A Consumer Reports study found little good news for T-Mobile customers, should AT&T's proposed purchase be approved. The first Senate hearing on the matter is set for May 11.
Reports has more bad news for T-Mobile customers already
fearing what AT&T's proposed purchase of their carrier might mean for them.
Following a survey with more than
50,000 subscriber participants last fall, the publication determined that the
sale of T-Mobile to AT&T could be a "setback" for T-Mobile
customers. The worry is that T-Mobile's service would come to resemble
AT&T's, rather than the reverse.
"Our survey data finds precious
little to cheer T-Mobile customers about the proposed merger," Paul
Reynolds wrote in an April 11 blog post on the publication's site, "or to
clearly support the expected pitch from AT&T that the proposed takeover of
its smaller competitor will improve service for current customers of both
AT&T and T-Mobile."
Regarding contract service, T-Mobile's
was found to be "meaningfully better" than AT&T's, and AT&T
received lower marks than T-Mobile on nearly every attribute Consumer Reports
rated for. In regard to prepaid service, T-Mobile's Go Phone brand actually
outranked offerings from Verizon, Virgin and AT&T, with only Tracfone and
Consumer Cellular beating it.
In almost all cities, T-Mobile's
network was also found to be more satisfying than AT&T's. In 20 of the 21
cities where Consumer Reports said it had sufficient data to rate both
carriers, "T-Mobile had notably fewer problems with dropped calls than
But AT&T's biggest problem,
Consumer Reports found-noting that it was the area where customers'
satisfaction rates showed the biggest gap-was customer service.
"From support on various modes
(phone, email, website) to success in solving problems ... and staff
knowledge," AT&T's customer service, wrote the pub, was
While T-Mobile is hardly perfect-regarding
issues with network service, AT&T and T-Mobile were said to be "evenly
matched," with each rating average or worse compared with other carriers-its
national reader score has remained stable. AT&T's, however, has slid, with
customers increasingly considering a move to another carrier. AT&T has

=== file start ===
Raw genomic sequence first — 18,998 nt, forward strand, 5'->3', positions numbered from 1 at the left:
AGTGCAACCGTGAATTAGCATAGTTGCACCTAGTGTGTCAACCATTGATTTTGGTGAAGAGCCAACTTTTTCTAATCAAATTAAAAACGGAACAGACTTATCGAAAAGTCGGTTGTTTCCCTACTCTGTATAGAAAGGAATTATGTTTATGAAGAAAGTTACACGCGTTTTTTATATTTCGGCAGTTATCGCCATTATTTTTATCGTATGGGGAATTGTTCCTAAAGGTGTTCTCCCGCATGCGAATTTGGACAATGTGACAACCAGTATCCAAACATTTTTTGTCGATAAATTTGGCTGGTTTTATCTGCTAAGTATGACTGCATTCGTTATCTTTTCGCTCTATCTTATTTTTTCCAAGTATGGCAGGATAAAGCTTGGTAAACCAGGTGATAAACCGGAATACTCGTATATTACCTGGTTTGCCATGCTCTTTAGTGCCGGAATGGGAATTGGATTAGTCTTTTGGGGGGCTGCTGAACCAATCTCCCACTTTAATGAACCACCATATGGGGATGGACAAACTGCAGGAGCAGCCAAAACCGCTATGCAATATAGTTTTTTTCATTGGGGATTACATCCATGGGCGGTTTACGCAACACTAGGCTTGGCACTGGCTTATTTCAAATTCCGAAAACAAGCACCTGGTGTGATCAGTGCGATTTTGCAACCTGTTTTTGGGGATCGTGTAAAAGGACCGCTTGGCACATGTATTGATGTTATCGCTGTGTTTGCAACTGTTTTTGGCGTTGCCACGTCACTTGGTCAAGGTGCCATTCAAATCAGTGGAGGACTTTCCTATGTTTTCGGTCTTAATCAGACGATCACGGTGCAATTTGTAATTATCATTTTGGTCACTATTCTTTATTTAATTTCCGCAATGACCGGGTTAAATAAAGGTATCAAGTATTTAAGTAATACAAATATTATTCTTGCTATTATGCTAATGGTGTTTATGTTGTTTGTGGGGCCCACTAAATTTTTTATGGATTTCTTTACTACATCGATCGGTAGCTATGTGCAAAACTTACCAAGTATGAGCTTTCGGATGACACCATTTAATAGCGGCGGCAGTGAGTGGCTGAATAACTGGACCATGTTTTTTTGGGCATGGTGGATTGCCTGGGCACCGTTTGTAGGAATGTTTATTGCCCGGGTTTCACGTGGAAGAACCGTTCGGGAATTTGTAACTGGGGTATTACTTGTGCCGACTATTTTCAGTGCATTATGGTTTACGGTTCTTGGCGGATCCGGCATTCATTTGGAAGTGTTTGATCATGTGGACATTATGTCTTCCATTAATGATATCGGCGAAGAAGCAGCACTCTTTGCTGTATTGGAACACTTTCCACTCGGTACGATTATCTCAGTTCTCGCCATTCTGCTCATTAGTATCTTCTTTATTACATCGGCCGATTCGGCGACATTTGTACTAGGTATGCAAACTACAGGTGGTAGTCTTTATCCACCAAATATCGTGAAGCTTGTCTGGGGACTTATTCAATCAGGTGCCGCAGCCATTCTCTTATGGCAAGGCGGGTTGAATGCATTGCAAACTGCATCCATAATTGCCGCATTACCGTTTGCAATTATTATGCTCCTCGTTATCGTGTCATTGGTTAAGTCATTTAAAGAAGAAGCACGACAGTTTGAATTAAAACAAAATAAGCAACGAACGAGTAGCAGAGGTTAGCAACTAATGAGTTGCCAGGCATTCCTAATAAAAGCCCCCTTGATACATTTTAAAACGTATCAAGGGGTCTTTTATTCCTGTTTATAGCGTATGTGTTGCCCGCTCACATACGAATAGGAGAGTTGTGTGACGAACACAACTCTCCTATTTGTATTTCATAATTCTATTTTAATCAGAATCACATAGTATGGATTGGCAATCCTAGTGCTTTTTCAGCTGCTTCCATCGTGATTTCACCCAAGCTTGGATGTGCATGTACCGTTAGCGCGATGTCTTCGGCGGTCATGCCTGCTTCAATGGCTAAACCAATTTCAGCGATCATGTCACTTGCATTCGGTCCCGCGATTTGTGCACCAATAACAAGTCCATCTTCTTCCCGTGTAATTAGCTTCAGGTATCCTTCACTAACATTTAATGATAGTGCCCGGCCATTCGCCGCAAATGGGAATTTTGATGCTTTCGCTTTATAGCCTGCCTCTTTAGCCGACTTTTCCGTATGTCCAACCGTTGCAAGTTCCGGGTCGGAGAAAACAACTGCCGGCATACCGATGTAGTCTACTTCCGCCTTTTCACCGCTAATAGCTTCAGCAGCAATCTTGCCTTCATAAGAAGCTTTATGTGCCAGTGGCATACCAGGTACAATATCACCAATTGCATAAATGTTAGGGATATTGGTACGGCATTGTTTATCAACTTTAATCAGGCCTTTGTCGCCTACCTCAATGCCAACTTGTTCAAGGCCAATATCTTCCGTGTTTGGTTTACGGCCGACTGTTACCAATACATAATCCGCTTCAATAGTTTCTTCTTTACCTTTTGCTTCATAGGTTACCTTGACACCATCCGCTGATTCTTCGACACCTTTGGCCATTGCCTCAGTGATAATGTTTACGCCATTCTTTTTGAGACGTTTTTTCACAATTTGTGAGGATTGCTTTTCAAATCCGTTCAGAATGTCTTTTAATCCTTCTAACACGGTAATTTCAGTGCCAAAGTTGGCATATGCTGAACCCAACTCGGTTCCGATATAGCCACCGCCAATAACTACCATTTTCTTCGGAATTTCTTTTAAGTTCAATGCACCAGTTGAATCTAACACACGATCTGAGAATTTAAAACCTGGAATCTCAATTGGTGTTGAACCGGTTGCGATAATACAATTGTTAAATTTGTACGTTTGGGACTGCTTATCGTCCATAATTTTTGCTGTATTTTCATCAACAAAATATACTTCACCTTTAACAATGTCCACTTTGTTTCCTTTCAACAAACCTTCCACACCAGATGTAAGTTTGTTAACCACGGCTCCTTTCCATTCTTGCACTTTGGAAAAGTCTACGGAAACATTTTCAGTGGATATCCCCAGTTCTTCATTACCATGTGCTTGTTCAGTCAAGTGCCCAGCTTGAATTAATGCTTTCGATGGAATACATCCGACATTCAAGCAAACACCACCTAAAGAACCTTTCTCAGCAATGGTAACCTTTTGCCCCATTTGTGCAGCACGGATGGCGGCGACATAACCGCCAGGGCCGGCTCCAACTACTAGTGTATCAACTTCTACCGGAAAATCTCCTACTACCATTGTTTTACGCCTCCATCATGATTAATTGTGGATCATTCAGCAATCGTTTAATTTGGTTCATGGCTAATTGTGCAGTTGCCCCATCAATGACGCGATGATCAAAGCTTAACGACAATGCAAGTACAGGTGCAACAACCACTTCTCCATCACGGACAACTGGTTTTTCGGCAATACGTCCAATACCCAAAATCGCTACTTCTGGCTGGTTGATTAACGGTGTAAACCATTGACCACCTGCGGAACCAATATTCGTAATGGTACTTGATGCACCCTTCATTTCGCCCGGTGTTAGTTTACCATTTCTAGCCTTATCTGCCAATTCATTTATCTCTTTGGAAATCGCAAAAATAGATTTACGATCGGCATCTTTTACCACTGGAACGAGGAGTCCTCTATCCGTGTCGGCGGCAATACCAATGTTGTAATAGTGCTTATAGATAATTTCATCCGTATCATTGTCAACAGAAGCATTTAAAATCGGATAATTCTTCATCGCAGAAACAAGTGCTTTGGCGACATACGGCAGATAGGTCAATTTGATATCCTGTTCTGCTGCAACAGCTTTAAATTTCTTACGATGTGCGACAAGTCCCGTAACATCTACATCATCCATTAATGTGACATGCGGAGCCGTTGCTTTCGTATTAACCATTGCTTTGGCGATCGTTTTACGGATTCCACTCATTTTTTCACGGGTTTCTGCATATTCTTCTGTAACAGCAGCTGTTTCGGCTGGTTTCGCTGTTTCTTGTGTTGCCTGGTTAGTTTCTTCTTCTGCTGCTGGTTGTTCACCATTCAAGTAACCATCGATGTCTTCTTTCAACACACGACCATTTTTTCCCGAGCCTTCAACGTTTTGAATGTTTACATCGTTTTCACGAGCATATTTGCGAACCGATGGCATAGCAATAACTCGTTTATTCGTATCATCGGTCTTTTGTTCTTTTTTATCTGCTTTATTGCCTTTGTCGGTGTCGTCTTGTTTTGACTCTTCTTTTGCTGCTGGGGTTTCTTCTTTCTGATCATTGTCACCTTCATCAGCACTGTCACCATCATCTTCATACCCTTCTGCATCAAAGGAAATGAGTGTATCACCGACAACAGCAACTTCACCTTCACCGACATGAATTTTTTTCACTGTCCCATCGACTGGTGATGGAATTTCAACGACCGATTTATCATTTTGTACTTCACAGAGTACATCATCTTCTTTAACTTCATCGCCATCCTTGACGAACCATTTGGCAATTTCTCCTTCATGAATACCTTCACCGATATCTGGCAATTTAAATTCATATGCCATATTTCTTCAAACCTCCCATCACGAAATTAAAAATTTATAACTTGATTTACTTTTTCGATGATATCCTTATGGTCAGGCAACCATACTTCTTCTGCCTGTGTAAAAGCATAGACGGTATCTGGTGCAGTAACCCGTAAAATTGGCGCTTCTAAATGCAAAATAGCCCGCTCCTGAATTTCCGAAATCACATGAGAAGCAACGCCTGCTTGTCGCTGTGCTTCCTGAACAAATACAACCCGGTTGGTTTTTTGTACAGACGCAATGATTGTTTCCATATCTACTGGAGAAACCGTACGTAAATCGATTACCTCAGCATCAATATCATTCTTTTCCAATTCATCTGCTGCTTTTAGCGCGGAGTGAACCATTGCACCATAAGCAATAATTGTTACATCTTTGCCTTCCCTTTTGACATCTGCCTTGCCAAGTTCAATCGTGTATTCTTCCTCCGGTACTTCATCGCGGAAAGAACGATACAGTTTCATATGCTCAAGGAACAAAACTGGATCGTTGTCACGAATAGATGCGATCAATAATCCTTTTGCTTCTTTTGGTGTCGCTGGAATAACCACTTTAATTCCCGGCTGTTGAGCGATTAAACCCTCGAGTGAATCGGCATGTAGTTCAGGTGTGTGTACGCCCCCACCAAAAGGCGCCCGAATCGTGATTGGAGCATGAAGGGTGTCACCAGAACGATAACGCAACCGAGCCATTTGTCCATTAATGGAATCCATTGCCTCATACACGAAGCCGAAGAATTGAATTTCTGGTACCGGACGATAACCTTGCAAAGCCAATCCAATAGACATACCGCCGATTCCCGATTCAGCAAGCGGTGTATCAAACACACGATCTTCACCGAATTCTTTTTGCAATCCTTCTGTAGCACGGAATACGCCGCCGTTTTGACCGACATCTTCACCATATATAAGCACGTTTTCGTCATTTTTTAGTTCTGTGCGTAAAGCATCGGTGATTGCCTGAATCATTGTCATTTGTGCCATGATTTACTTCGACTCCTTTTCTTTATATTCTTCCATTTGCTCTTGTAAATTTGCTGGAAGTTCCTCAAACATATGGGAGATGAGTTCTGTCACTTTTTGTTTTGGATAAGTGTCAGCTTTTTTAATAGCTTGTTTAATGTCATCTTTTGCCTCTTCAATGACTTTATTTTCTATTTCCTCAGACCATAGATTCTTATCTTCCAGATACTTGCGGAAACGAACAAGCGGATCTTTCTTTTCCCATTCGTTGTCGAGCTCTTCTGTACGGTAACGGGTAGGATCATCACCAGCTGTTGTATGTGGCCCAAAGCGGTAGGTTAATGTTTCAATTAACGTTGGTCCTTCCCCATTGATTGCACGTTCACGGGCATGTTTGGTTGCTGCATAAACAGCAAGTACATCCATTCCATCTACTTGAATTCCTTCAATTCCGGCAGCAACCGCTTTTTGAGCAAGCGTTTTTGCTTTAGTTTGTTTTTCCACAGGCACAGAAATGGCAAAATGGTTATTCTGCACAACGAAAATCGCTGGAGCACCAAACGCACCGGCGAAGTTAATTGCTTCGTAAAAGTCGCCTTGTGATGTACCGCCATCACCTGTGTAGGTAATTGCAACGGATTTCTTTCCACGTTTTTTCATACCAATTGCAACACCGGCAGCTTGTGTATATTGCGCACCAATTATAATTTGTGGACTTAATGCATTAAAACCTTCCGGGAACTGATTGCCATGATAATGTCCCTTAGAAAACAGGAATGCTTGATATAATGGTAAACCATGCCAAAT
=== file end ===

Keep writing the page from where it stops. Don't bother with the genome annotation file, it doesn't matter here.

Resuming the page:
"become markedly less satisfactory to readers in resolving issues and has
prompted a startling jump (of a full 13 percentage points) in the proportion of
its customers who say they want to quit the carrier," Reynolds wrote.
When asked whether an issue had been
satisfactorily resolved, 70 percent of T-Mobile customers said yes in 2009, and
in 2010 71 percent said the same. When the question was posted to AT&T
customers, 63 said yes in 2009, but only 58 percent said the same in 2010. When
asked if they were seriously considering switching carriers, 37 percent of T-Mobile
customers said each year, while among AT&T customers, 33 percent said yes
in 2009 and 46 percent said yes in 2010. (It's worth noting that there were
strong rumors of a pending Verizon Wireless iPhone at the time, which may have
contributed to the increase in those considering a switch. However, had they
been satisfied, would a Verizon iPhone have been such a lure?)
For now, however, T-Mobile customers
can expect more of the same. Federal regulators still need to approve the
proposed $39 billion purchase-a process that many estimate will take nearly a
year, and that the Federal Communications Commission has said it will consider
slowly and carefully.
The first Senate hearing on the matter
has been scheduled for May 11 by Sen. Herb Kohl, D-Wisc., chairman of the
Senate Subcommittee on Antitrust, Competition Policy and Consumer Rights.
Following AT&T's March 20
announcement of its intention to buy T-Mobile, a move that would create by far
the largest carrier in the United States, Kohl said he worried what the
purchase would ultimately mean for American consumers.
"Consumers have borne the brunt of
the increasingly concentrated market for mobile phone service. The explosion of
cell phone usage-especially smartphones-makes competition in this market more
important than ever as a check on prices, consumer choice, and service,"
he said in a statement the same day. "That's why the
Antitrust Subcommittee will take a close look at what this loss of competition
will mean for people who increasingly rely on wireless phone service to connect
to friends, family and the Internet."
Michelle Maisto has been covering the enterprise mobility space for a decade, beginning with Knowledge Management, Field Force Automation and eCRM, and most recently as the editor-in-chief of Mobile Enterprise magazine. She earned an MFA in nonfiction writing from Columbia University, and in her spare time obsesses about food. Her first book, The Gastronomy of Marriage, if forthcoming from Random House in September 2009.